Feds encourage tech companies to create ID management 'ecosystem'

White House and other federal officials are actively urging private technology companies to create an ecosystem of identity management solutions that are interoperable, according to Howard Schmidt, White House cybersecurity coordinator.

Once the ecosystem is in place, federal agencies will utilize the solutions for their identity management needs, Schmidt said at a Jan. 31 conference sponsored by the Center for Strategic and International Studies.

Describing the White House’s strategy for trusted identities in cyberspace, Schmidt said the government’s role will be “facilitator” and  customer.

“We will bring the people together,” Schmidt said. “We can help convene a lot of these things. But the government will also be a customer of these. And I think there’s nothing better than having some identity that I use in an e-commerce environment, I can use that same environment in the government.”

“It is really difficult for the government to ask people—the private sector--to do stuff that the government is not willing to do. And that’s truly the thing we need to do,” Schmidt added.

What is driving the activity is a need for more comprehensive greater identity protection and assurance while on the Internet, he said. A few years ago, commercial firms and individuals were more willing to write off small losses, but now there is more support for comprehensive solutions.

“I think there is a bigger picture now,” Schmidt said. “The White House and many of you in this room have said, it’s not just about the money. It’s the trust in the system. It’s the ability to build the system. And I think that’s what’s really got people thinking about this more than just, oh gee, there was a little loss that I can write off.”

White House officials are actively meeting with private sector technologists and business people to foster development of the ecosystem, Schmidt said.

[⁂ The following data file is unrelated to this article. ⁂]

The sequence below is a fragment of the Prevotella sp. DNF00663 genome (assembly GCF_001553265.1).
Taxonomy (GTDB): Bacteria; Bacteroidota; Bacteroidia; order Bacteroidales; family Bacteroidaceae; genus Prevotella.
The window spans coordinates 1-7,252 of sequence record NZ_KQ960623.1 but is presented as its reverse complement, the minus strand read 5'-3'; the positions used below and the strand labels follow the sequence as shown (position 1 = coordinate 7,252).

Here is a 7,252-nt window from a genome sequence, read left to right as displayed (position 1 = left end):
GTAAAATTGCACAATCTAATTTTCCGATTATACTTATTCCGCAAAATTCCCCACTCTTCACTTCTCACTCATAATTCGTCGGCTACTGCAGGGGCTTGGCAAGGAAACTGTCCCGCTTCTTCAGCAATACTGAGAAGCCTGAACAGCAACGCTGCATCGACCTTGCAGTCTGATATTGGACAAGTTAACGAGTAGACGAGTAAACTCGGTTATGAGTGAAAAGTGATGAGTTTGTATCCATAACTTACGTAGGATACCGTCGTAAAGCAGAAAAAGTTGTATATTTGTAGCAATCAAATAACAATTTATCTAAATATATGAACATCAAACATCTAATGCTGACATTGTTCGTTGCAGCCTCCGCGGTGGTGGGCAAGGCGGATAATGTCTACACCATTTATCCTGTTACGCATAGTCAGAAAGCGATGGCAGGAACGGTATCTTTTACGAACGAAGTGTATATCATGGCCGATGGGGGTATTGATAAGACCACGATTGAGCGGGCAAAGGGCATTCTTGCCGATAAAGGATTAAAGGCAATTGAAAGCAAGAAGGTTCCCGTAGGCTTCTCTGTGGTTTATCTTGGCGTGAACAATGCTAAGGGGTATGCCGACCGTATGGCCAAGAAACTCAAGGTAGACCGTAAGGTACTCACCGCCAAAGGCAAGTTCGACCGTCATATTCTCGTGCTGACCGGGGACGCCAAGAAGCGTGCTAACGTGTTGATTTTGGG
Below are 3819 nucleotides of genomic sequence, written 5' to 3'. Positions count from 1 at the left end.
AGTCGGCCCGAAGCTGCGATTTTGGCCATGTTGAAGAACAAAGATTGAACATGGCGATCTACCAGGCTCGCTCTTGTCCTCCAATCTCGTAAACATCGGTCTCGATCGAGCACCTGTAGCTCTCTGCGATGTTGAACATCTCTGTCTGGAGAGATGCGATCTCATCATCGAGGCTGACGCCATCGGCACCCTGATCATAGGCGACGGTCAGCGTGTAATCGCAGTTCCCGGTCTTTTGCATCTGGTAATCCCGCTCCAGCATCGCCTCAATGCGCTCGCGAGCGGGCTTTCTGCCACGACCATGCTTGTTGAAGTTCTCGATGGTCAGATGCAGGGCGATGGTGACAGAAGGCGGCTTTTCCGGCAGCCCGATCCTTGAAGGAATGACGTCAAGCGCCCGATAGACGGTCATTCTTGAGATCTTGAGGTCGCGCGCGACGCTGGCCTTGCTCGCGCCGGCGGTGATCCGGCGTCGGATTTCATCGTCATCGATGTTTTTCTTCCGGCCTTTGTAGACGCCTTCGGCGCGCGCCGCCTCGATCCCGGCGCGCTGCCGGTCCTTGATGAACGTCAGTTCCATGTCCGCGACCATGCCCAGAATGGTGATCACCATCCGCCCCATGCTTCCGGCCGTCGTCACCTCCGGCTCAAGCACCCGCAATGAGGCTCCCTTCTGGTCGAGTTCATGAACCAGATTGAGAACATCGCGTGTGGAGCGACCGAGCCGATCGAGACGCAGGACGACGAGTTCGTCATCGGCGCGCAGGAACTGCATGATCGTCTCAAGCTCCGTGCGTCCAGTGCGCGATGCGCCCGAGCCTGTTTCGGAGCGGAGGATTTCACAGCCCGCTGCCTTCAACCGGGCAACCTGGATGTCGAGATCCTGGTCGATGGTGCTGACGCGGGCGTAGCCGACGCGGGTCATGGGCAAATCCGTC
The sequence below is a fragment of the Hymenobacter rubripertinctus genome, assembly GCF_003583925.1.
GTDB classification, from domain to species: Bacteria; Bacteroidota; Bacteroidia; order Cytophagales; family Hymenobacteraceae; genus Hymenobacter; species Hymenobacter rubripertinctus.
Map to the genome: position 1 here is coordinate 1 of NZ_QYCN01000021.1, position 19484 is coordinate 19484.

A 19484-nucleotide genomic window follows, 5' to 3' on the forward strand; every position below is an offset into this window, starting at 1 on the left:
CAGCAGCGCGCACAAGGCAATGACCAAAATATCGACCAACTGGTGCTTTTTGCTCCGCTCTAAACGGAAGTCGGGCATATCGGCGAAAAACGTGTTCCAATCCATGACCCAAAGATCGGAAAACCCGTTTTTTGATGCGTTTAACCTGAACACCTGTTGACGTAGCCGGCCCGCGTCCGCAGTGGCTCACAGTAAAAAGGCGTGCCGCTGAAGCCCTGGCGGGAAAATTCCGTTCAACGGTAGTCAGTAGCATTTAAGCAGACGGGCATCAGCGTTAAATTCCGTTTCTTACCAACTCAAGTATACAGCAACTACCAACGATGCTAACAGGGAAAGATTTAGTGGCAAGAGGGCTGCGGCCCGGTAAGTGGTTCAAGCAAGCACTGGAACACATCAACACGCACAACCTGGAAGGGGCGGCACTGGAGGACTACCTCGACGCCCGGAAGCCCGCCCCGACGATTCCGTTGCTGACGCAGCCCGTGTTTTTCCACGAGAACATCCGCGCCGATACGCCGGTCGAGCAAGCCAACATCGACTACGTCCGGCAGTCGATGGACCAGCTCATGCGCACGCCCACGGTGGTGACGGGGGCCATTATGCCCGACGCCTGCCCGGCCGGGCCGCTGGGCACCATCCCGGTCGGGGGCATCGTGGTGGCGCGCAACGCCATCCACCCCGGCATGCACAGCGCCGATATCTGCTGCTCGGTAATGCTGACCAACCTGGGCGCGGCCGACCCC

“We meet with Congress regularly. We meet with CEOs, the venture capitalists--four or five workshops to date – continuously saying, here’s what we need, and asking private sector to build it. So I think there’s a whole different discussion today than what we had 11 years ago or even 3 years ago,” Schmidt said.



About the Author

Alice Lipowicz is a staff writer covering government 2.0, homeland security and other IT policies for Federal Computer Week.

Reader comments

Thu, Feb 2, 2012 John Wonderland

Schmidt said "And I think there’s nothing better than having some identity that I use in an e-commerce environment, I can use that same environment in the government.” REALLY?!?!? So he wants to put substantial time and money into merging social web with government application access? This gets us what? Single Sign On for Facebook and, say, a federal personnel system...we need this why? Is anyone else shocked at this nonsense?

Thu, Feb 2, 2012 John Denver

I'm curious as to what technology congress is discussing? Why are political leaders discussing technology? As a geek, I don't try to fix the political problems in our system while being paid to geek, I wish the legal folks would stop putting on hats that are a bit too big for them (Sarbanes-Okley is a great example of political tech snafu). Please, oh please, keep the Poly-legal folks out of ID Management...it will surely end up wasting massive globs of time and money. With so many solid ID Management systems out there, the last thing we need is one architected by lawyers and salesmen...ick.

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